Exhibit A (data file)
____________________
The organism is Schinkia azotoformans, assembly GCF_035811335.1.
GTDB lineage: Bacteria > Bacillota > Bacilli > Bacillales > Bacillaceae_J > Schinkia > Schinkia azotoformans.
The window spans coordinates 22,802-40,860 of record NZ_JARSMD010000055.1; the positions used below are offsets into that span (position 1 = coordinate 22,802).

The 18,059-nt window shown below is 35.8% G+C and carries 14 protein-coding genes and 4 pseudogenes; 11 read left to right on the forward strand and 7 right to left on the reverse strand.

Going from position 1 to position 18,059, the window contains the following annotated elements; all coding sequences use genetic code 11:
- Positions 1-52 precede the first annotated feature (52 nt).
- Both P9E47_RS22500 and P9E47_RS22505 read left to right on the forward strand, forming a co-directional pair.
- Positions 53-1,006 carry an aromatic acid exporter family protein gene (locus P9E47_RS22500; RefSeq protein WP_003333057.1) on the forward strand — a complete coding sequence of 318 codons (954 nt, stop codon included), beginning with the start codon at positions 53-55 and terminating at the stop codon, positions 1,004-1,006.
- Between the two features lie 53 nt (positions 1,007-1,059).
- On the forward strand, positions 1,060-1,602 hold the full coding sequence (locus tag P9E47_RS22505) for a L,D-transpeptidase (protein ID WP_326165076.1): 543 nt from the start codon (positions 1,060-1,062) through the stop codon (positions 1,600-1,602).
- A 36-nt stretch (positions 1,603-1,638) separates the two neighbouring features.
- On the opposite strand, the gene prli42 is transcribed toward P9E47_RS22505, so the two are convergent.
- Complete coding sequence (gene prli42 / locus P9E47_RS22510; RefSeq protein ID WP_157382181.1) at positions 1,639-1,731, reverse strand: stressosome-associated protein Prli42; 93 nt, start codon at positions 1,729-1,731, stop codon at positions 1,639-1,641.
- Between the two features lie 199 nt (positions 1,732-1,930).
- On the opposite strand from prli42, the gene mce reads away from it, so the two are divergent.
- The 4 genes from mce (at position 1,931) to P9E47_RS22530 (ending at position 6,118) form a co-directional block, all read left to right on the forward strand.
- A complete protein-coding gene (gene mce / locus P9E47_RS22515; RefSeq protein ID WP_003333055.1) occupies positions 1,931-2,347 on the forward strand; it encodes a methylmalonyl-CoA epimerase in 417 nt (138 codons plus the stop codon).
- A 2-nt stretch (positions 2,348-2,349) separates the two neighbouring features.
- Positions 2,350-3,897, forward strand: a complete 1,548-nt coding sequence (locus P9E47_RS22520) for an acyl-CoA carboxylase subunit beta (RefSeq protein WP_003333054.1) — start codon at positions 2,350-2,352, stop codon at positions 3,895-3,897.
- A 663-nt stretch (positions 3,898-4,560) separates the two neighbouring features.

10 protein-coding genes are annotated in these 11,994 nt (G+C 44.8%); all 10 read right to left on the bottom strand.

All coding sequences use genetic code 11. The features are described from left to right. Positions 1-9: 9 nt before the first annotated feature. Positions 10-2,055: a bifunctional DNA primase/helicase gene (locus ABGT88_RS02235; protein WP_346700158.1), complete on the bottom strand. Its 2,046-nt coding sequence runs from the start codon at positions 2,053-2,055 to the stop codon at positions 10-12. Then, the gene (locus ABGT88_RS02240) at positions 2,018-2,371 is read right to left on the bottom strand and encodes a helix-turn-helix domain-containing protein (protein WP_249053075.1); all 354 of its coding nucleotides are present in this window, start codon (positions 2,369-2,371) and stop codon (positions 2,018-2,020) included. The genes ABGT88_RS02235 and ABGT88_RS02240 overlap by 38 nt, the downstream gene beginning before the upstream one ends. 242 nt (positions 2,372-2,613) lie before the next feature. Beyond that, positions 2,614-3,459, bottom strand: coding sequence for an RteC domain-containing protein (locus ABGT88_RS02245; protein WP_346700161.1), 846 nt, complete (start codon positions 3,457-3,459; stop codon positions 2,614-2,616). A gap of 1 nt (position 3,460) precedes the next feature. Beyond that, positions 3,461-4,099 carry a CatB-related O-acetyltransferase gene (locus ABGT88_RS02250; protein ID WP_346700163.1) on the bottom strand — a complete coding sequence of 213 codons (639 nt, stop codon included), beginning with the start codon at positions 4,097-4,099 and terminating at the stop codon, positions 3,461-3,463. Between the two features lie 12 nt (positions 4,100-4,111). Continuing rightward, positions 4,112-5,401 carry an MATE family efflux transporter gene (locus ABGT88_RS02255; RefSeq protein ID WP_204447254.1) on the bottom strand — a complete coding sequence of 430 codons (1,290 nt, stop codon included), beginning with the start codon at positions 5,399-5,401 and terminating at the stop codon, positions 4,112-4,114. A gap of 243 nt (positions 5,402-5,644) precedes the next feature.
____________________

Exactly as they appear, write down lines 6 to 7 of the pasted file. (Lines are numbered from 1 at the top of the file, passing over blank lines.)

- Positions 1-52 precede the first annotated feature (52 nt).
- Both P9E47_RS22500 and P9E47_RS22505 read left to right on the forward strand, forming a co-directional pair.